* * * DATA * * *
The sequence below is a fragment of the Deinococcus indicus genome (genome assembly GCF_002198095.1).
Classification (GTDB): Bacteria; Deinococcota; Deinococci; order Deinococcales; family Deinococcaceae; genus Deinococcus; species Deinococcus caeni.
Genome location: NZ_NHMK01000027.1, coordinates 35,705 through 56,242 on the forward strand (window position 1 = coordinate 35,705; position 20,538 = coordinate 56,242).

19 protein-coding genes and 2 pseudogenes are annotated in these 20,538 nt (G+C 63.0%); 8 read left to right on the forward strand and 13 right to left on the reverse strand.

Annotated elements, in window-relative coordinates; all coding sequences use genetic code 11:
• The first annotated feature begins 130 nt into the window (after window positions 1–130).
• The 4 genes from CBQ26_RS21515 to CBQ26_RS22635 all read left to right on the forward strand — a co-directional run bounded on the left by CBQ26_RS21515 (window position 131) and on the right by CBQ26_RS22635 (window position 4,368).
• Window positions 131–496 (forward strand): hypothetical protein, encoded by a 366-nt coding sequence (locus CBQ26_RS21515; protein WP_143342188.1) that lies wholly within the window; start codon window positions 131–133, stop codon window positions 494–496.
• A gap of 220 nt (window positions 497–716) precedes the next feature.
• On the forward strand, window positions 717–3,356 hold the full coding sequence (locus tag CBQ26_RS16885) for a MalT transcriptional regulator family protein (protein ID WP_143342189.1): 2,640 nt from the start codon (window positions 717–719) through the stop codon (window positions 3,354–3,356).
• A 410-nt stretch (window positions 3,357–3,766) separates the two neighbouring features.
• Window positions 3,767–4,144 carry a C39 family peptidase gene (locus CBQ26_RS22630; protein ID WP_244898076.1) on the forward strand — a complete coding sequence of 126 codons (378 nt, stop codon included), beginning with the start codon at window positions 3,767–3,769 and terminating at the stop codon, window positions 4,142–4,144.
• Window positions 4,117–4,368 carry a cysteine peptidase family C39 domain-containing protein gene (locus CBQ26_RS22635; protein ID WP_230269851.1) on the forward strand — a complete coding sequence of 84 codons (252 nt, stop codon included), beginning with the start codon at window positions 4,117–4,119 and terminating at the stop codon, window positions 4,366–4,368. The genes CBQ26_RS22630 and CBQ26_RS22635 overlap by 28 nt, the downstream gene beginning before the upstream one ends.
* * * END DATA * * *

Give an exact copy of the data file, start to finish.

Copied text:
The sequence below is a fragment of the Deinococcus indicus genome (genome assembly GCF_002198095.1).
Classification (GTDB): Bacteria; Deinococcota; Deinococci; order Deinococcales; family Deinococcaceae; genus Deinococcus; species Deinococcus caeni.
Genome location: NZ_NHMK01000027.1, coordinates 35,705 through 56,242 on the forward strand (window position 1 = coordinate 35,705; position 20,538 = coordinate 56,242).

19 protein-coding genes and 2 pseudogenes are annotated in these 20,538 nt (G+C 63.0%); 8 read left to right on the forward strand and 13 right to left on the reverse strand.

Annotated elements, in window-relative coordinates; all coding sequences use genetic code 11:
• The first annotated feature begins 130 nt into the window (after window positions 1–130).
• The 4 genes from CBQ26_RS21515 to CBQ26_RS22635 all read left to right on the forward strand — a co-directional run bounded on the left by CBQ26_RS21515 (window position 131) and on the right by CBQ26_RS22635 (window position 4,368).
• Window positions 131–496 (forward strand): hypothetical protein, encoded by a 366-nt coding sequence (locus CBQ26_RS21515; protein WP_143342188.1) that lies wholly within the window; start codon window positions 131–133, stop codon window positions 494–496.
• A gap of 220 nt (window positions 497–716) precedes the next feature.
• On the forward strand, window positions 717–3,356 hold the full coding sequence (locus tag CBQ26_RS16885) for a MalT transcriptional regulator family protein (protein ID WP_143342189.1): 2,640 nt from the start codon (window positions 717–719) through the stop codon (window positions 3,354–3,356).
• A 410-nt stretch (window positions 3,357–3,766) separates the two neighbouring features.
• Window positions 3,767–4,144 carry a C39 family peptidase gene (locus CBQ26_RS22630; protein ID WP_244898076.1) on the forward strand — a complete coding sequence of 126 codons (378 nt, stop codon included), beginning with the start codon at window positions 3,767–3,769 and terminating at the stop codon, window positions 4,142–4,144.
• Window positions 4,117–4,368 carry a cysteine peptidase family C39 domain-containing protein gene (locus CBQ26_RS22635; protein ID WP_230269851.1) on the forward strand — a complete coding sequence of 84 codons (252 nt, stop codon included), beginning with the start codon at window positions 4,117–4,119 and terminating at the stop codon, window positions 4,366–4,368. The genes CBQ26_RS22630 and CBQ26_RS22635 overlap by 28 nt, the downstream gene beginning before the upstream one ends.